The Trump White House recently instructed federal agencies to freeze all pending regulations. This action appears to include a number of labor and employment rules initiated under the Obama administration.
The Trump administration recently indicated that it was not favorable towards allowing former President Obama's expanded update of federal overtime pay rules. This was underscored by a court filing indicating that it may withdraw a White House appeal of a federal court's recent invalidation of the so-called Final Rule.
In it's filing with the 5th Circuit Court of Appeals, the Justice Department noted,
"The federal government respectfully requests a 30-day extension of time, to and including March 2, 2017, in which to file its reply brief. The requested extension is necessary to allow incoming leadership personnel adequate time to consider the issues."
Because of President Trump's choice of fast-food businessman Andrew Puzder to head the Labor Department, many observers believe It is highly unlikely the administration will support the rule. Puzder has been highly critical of the Obama administration's labor agenda.
In on op-ed for Forbes magazine, Puzder said,
"As with the Obama administration's other efforts to regulate their way to economic prosperity, it will not deliver as promised. ... Turning highly sought-after entry level management careers into hourly jobs where employees punch a clock and are compensated for time spent rather than time well spent is hardly an improvement on the path from the working class to the middle class."
A number of business groups, several states, many lawmakers and nominee Puzder have all criticized the rule since it's announcement in May 2016. One of the stated concerns is that doubling the salary threshold for determining worker's overtime eligibility will inevitably increase payroll costs and pressure many employers to cut jobs.
In addition, they claim that by setting the threshold too high, the DOL is making it impossible for employers and employees to set flexible work schedules. Complicating the issue even further is that many businesses have already made changes to their pay structures in order to comply with the new rule.
The Languishing Final Rule
The rule, which was published in final form and scheduled to take effect December 1, 2016. would have made approximately 4 million workers eligible for overtime pay. This was before a federal judge in Texas put it on hold late last year. The judge said the DOL had exceeded its authority by focusing on how much money an employee earns as opposed to tasks the worker performs in determining overtime eligibility.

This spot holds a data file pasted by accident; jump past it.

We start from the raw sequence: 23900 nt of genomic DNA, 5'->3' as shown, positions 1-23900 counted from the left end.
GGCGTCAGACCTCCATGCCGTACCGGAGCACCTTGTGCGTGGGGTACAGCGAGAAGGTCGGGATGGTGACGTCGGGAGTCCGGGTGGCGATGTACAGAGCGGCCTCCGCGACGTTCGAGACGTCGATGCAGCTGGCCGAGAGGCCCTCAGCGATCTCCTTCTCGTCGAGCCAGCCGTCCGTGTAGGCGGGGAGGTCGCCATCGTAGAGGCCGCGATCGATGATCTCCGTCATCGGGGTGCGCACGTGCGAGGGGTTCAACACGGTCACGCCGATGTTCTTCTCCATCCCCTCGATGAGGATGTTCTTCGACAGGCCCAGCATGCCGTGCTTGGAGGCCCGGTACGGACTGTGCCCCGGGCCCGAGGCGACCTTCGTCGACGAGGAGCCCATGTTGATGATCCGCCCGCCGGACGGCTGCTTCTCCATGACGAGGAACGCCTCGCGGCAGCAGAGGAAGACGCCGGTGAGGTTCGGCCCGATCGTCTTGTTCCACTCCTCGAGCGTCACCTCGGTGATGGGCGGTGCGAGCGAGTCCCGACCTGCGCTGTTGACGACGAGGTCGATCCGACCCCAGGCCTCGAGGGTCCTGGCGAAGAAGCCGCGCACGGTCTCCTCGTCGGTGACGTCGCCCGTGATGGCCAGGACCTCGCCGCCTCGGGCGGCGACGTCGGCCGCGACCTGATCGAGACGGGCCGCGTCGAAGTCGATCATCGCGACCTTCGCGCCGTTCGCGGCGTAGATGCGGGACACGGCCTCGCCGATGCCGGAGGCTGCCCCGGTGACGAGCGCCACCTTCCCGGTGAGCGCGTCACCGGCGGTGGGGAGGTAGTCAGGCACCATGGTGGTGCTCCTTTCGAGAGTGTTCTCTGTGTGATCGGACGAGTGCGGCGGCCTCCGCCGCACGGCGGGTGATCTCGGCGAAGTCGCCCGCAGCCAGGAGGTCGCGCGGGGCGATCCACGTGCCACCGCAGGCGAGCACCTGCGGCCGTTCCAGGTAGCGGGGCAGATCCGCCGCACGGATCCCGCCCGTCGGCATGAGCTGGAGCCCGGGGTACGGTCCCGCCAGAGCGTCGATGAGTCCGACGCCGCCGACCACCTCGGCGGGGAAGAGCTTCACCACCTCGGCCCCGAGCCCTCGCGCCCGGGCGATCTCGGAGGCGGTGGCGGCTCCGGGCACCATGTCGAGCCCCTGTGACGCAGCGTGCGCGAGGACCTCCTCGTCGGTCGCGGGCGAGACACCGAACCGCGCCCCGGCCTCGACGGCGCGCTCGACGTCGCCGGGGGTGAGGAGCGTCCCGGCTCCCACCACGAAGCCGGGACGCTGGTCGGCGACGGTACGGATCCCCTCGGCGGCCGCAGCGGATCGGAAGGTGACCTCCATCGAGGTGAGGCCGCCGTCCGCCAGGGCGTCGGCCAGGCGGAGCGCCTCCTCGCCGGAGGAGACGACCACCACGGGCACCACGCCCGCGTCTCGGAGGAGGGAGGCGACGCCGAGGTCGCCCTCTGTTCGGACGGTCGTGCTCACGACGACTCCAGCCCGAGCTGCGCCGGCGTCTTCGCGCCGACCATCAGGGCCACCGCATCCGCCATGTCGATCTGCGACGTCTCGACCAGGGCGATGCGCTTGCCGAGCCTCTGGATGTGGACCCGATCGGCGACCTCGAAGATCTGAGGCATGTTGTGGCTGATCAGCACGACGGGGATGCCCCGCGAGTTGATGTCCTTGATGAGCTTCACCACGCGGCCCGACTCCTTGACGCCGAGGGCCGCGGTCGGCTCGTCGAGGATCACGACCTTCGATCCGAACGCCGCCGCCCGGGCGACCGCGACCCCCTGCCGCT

In an article in The Washington Examiner, Diana Furchgott-Roth, senior fellow at the Manhattan Institute and a member of the Trump administration's transition team on labor policy, noted that the new administration still has hoops to jump through before the rule can be irrevocably killed.
"In order to properly get rid of the overtime rule, the administration has to request that the 5th Circuit drop the appeal of the prior administration. Then, it needs to clean up matters by proposing to rescind the overtime regulation and publishing a final rule rescinding it," Furchgott-Roth said.
For now, business owners and employees will have to "wait and see" if the court will eventually allow the rule - or a modified version of it - go into effect. The Trump administration, on the other hand, does have other options.
Paul DeCamp, a Jackson Lewis partner, ran the DOL’s Wage and Hour Administration during the George W. Bush administration. Speaking with Bloomberg BNA he noted that,
“The new administration can, if it chooses, abandon the appeal of the preliminary injunction and amend the answer to admit that the regulation violates the law, thereby potentially ending the litigation with a permanent injunction in place preventing the final rule from going into effect."
The tenor and tone of recent statements and actions by the Trump presidency has been seen by many as an indication that the Final Rule is unlikely to come to pass.
Keeping Up With Labor Laws
Many new regulations expand the potential of risk for employers, require new workplace postings, or mandate changes to existing workplace policies. We recommend that all employers consult with experienced employment counsel to ensure compliance.
Accurate and timely management and compliance practices are required for every business and every payroll professional. But there are options.
Accuchex, a reputable payroll management services provider, can not only relieve you of the burden of your ongoing payroll process demands, but can potentially prove to be a more cost-effective solution, as well.
Click this link o get your free download of our Payroll Outsourcing Guide. Or click the button below to learn what you need to know about labor law in California. For more information, feel free to call Accuchex Payroll Management Services at 877-422-2824.